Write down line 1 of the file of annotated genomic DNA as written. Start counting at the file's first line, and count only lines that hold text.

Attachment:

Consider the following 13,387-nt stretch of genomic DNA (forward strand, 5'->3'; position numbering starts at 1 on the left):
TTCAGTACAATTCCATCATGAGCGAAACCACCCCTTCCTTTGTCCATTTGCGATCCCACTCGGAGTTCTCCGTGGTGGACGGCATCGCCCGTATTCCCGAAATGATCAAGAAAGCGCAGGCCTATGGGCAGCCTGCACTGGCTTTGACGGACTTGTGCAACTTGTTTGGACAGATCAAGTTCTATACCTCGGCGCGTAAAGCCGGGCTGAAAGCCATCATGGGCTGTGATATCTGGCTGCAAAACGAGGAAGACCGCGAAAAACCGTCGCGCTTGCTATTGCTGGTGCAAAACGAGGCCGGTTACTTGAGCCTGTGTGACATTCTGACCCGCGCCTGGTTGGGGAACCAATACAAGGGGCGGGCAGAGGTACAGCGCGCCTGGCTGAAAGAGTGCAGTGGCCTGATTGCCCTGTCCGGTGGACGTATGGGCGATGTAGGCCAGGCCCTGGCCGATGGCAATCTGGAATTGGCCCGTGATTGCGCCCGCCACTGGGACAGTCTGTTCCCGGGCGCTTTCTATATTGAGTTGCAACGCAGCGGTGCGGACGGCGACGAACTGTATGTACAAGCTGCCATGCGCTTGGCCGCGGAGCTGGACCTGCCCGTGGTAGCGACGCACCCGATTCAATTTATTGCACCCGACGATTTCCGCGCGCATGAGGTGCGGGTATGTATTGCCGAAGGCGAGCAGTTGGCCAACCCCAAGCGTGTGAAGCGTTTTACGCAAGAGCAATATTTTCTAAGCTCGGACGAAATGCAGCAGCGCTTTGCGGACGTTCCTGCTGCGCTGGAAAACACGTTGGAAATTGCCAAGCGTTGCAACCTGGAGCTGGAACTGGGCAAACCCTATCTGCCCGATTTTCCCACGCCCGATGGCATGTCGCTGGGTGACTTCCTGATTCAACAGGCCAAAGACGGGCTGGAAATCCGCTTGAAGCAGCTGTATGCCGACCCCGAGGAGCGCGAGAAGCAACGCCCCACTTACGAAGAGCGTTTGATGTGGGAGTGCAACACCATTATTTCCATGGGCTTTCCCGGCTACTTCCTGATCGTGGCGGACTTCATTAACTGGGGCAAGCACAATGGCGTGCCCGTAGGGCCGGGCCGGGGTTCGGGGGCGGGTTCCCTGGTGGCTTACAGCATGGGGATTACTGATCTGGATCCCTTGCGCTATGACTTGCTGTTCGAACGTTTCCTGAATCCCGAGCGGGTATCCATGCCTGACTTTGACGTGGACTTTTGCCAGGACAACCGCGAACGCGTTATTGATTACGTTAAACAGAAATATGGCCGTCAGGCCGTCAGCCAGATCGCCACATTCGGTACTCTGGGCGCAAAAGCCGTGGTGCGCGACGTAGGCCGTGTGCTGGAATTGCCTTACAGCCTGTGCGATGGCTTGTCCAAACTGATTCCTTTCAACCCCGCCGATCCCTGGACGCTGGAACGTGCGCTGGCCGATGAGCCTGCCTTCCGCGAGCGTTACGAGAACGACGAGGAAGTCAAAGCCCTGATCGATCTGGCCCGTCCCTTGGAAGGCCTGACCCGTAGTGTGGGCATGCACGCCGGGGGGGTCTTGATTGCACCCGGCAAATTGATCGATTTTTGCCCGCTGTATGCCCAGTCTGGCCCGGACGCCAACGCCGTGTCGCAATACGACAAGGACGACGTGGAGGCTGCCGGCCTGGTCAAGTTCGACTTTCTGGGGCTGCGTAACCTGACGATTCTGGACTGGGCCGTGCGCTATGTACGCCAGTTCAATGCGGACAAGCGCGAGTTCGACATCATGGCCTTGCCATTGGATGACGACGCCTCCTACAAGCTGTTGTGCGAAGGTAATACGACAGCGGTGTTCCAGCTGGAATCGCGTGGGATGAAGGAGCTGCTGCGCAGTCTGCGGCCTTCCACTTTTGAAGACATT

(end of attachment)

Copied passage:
Consider the following 13,387-nt stretch of genomic DNA (forward strand, 5'->3'; position numbering starts at 1 on the left):